Women with egg quality issues may still have the option of enjoying a pregnancy with the help of an egg donor. Those who have struggled with miscarriages or are not candidates for IVF due to age can pursue our donor egg program with the help of other women who are willing to donate their eggs.
This presents a wonderful opportunity for people who wish to share the gift of having a child. When using donor eggs, egg donor treatment is one of the most successful ART treatments.
Using donor eggs – Is this right for you?
In a donor egg program scenario, a fertile woman will supply eggs that can be fertilized in a laboratory with your partner’s sperm, using the techniques of in vitro fertilization (IVF). The resulting embryos will then be implanted into your uterus for you to carry the pregnancy to term.
Most fertility clinics in the United States offer the option of using donor eggs to women up to the age of natural menopause. Egg donation may be suggested in the following cases:
- You no longer have ovaries, but do have a hormonally responsive uterus
- Your eggs have been determined to be unsuitable or abnormal, as typically occurs with age, ovarian resistance, ovarian
failure, and poor ovarian reserve
- You have poor embryo quality that has brought about repeated failures with IVF
- You carry a genetic disorder
About Our Egg Donors
Egg donors are between 21 and 33 years of age and are screened according to the FDA guidelines. Anonymous donors are paid for their services. Both anonymous and known donors are screened for personal, medical, psychiatric, and genetic (family) history. Our diverse pool of donors includes women with a multitude of ethnic, educational and physical characteristics.
The egg donation procedure involves the following steps after appropriate counseling:
- Donor selection and examinations: Donors are examined and screened for medical and genetic disorders. A donor will be offered to you based on desired qualities, such as hair color, eye color, and height.
- Synchronization of your menstrual cycle with the donor’s: This step occurs if you have ovaries and a cycle of your own. Both you and the donor will receive oral contraceptives; this allows cycle synchronization.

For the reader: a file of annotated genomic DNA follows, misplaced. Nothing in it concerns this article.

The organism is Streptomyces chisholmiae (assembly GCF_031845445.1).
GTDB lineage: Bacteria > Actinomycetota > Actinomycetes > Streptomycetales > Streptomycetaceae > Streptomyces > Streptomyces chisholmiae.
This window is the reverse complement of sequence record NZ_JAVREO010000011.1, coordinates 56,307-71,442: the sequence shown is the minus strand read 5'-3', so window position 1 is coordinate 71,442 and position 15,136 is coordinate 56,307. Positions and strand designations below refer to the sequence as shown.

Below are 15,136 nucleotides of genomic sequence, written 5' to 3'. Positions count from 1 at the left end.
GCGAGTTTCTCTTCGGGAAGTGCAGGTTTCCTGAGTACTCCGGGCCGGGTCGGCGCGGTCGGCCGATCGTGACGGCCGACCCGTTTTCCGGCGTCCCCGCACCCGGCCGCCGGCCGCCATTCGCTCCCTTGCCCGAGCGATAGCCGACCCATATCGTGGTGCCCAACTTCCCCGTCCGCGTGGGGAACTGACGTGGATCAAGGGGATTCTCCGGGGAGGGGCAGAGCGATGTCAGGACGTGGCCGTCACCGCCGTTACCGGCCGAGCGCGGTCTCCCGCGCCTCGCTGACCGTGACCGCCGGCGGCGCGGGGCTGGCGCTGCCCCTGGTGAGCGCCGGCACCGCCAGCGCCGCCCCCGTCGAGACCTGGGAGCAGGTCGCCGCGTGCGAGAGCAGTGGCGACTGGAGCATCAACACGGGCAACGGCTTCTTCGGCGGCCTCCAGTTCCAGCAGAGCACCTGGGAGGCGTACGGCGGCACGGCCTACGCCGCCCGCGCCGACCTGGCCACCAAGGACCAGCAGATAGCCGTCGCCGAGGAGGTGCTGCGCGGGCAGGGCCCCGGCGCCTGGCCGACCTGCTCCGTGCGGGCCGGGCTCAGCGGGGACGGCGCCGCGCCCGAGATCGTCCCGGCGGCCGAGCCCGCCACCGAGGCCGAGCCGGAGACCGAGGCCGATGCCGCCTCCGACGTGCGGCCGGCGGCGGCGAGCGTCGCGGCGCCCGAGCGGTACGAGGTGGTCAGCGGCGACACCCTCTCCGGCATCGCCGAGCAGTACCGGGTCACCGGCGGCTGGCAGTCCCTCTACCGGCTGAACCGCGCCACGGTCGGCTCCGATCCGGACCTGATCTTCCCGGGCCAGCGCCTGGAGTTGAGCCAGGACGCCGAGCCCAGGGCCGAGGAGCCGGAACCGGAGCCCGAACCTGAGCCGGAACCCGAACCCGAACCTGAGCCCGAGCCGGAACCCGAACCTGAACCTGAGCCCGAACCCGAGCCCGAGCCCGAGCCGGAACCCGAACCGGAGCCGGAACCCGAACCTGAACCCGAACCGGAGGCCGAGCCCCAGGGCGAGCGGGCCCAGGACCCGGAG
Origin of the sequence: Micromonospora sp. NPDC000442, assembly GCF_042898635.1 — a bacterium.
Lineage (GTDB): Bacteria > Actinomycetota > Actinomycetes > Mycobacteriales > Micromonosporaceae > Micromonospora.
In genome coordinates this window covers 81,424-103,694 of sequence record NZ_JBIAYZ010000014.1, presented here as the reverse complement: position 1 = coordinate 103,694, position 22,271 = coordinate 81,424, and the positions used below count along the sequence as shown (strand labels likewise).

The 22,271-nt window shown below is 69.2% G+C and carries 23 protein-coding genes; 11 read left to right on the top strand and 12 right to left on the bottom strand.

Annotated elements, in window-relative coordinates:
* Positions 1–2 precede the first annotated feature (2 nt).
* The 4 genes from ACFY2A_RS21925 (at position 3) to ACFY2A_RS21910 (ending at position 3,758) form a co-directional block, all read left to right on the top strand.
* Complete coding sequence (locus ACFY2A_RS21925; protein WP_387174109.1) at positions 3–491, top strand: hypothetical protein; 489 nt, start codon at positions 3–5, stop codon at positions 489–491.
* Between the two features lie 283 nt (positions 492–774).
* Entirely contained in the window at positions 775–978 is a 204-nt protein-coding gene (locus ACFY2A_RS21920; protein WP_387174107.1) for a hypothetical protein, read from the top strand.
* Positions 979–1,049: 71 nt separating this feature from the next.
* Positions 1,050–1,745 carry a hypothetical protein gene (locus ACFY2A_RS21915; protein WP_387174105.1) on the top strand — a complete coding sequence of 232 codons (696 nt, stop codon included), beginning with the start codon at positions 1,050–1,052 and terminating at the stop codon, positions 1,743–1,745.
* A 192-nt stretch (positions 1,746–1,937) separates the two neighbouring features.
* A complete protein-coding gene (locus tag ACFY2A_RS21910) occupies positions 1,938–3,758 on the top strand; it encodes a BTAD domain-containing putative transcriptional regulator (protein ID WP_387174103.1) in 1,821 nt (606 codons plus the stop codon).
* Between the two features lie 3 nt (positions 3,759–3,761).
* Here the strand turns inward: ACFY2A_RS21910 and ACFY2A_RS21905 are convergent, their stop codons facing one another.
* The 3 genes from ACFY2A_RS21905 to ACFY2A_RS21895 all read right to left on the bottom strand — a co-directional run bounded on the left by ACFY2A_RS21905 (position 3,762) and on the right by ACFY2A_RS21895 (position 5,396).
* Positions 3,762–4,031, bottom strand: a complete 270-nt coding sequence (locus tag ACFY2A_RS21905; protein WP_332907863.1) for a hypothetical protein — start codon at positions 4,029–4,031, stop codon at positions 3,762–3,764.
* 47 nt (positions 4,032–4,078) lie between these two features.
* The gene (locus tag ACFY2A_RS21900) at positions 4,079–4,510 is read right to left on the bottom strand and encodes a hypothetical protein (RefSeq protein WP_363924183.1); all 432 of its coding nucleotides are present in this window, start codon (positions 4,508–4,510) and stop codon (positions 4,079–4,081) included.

- The donor cycle: Your donor will undergo ovulation induction to stimulate her ovaries so that eggs can be retrieved. She will take stimulation medications for approximately 10 days, these medications promote egg growth.
- The recipient Cycle: After 2-4 weeks of contraceptives, you will be evaluated with ultrasound and a blood test to ensure your ovaries are suppressed. You will then take estrogen hormone replacement to prepare your uterus to receive an embryo. You may be given estrogen as a pill, skin patch, or injection, either in a fixed daily dose or a steadily increasing dose over 12 to 21 days. We will use ultrasound to see whether your uterine lining has reached the necessary thickness of 6 mm to 14 mm. When your donor is ready for an egg retrieval, you will also be started on progesterone replacement to support the pregnancy.
- Egg retrieval: When the egg maturity has been reached, the donor will then be scheduled for an egg retrieval.
- Insemination and fertilization: On the day of egg retrieval, your partner will be asked to provide a semen sample, or a sample from a licensed sperm bank will be thawed and processed for egg insemination.
- Embryo transfer: Once the eggs are fertilized, the resulting embryos will be assessed and chosen for transfer, as with any IVF procedure. The timing of the transfer is between three and six days after fertilization (most commonly 5 days).
- Hormonal supplementation during early pregnancy: You will be tested for pregnancy 9-11 days after transfer. If your pregnancy test is positive, you will continue the estrogen and progesterone supplementation until about 10 weeks of pregnancy. If the pregnancy test is negative, you will consult with your physician regarding the next treatment cycle.